This kind of three-dimensional knitted fabric, with the presence of a spacer giving it a significant thickness, provides excellent absorption of biological fluids such as blood and is particularly suitable for manufacture of a haemostatic patch. Such a three-dimensional knitted fabric may alternatively be suitable for the manufacture of a reinforcement wall, as its porosity and significant thickness provides for an adequate medium and space for cell colonization.

A knitted fabric, in particular three-dimensional, based on oxidized cellulose, can be obtained by knitting firstly threads of unoxidized regenerated cellulose, then submitting the knitted fabric thus obtained to oxidation.

In fact, when spun through a perforated plate, viscose sets in an acid medium and forms long continuous filaments of regenerated cellulose, which are dried and combined in multifilament threads. A regenerated cellulose thread is obtained that has good mechanical strength.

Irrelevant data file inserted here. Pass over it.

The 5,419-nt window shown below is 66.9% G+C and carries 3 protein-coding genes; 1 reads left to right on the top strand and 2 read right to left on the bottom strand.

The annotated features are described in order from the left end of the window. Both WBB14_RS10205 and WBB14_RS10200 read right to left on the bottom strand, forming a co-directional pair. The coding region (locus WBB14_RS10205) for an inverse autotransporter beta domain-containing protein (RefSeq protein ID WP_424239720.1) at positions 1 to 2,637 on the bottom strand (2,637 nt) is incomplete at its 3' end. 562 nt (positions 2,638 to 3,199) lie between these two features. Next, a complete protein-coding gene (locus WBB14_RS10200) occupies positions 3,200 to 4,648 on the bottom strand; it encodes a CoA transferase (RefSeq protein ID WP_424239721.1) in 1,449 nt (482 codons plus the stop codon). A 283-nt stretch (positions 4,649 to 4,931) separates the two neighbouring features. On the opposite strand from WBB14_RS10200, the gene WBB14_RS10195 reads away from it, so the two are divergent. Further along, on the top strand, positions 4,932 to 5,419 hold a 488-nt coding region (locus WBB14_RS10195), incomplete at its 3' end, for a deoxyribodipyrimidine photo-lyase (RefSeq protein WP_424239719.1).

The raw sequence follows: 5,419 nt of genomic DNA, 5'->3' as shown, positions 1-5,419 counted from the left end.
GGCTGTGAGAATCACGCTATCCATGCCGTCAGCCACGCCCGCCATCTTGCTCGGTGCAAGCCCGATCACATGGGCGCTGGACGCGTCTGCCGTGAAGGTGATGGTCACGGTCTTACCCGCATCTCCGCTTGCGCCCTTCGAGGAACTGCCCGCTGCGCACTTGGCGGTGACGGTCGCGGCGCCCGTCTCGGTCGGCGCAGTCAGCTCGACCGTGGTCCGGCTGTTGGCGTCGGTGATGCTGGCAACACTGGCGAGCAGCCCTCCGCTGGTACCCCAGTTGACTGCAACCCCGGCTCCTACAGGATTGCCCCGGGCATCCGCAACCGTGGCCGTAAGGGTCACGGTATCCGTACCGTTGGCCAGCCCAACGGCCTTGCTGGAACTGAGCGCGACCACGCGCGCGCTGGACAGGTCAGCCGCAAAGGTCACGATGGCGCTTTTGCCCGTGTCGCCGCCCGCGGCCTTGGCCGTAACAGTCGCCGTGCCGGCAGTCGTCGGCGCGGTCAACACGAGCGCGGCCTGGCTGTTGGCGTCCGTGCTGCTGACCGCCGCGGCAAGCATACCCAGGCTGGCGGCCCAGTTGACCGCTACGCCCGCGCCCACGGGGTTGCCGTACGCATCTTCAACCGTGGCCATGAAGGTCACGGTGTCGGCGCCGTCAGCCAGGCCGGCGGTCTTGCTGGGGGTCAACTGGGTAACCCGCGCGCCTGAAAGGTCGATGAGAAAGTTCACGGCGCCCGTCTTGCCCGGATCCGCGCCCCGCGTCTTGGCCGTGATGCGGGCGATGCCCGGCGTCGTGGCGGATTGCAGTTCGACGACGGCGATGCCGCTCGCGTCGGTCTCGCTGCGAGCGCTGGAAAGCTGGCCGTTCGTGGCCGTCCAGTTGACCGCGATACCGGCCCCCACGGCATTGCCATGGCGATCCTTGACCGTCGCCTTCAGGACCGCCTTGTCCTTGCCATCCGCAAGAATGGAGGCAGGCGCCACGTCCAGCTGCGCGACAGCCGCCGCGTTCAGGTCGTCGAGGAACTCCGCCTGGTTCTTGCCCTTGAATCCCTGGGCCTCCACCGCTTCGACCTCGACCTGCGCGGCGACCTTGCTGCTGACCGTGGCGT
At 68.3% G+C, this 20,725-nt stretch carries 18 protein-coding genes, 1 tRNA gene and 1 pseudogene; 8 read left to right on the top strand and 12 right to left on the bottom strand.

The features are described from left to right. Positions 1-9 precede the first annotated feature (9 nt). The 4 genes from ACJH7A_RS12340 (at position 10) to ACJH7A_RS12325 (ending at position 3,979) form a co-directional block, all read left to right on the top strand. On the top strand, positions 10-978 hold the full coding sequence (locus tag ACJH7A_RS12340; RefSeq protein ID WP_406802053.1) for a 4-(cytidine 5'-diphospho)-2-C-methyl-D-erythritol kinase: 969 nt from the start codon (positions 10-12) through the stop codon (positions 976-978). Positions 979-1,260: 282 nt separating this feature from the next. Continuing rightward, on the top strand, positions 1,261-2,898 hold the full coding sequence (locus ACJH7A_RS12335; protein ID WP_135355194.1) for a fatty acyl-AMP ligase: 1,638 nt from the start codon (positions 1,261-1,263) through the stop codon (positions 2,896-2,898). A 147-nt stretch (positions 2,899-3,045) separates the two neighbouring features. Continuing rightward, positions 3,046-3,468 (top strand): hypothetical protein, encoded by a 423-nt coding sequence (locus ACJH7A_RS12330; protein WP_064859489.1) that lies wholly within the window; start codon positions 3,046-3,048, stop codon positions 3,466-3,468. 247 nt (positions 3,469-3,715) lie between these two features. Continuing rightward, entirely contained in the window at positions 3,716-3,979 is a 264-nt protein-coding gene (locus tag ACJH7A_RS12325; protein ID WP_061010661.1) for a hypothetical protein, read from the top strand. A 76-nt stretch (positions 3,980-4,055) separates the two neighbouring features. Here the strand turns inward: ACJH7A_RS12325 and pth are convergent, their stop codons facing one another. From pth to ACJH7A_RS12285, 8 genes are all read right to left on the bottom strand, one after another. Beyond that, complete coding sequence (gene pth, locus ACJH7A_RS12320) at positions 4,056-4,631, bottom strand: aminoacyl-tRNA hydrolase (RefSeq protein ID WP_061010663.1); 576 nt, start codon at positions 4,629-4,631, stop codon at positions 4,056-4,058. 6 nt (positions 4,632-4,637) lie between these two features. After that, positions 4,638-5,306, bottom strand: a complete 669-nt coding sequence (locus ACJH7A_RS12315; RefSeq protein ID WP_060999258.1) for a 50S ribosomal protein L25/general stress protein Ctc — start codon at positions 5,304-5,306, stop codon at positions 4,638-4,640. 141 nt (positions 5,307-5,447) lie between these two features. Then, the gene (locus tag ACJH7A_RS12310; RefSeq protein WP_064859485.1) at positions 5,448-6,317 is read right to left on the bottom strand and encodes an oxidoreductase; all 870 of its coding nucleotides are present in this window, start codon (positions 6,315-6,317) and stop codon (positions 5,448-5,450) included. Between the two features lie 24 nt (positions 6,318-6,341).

Generally this regenerated cellulose thread is not bioresorbable. However, it has good mechanical strength allowing it to be used for manufacturing a knitted fabric. As an example, we may mention, as regenerated cellulose thread suitable for manufacturing a knitted fabric suitable for the porous layer of the patch of the invention, the 90 decitex multifilament thread marketed under the name “CUPRO® Cusio” by the Italian company Bemberg.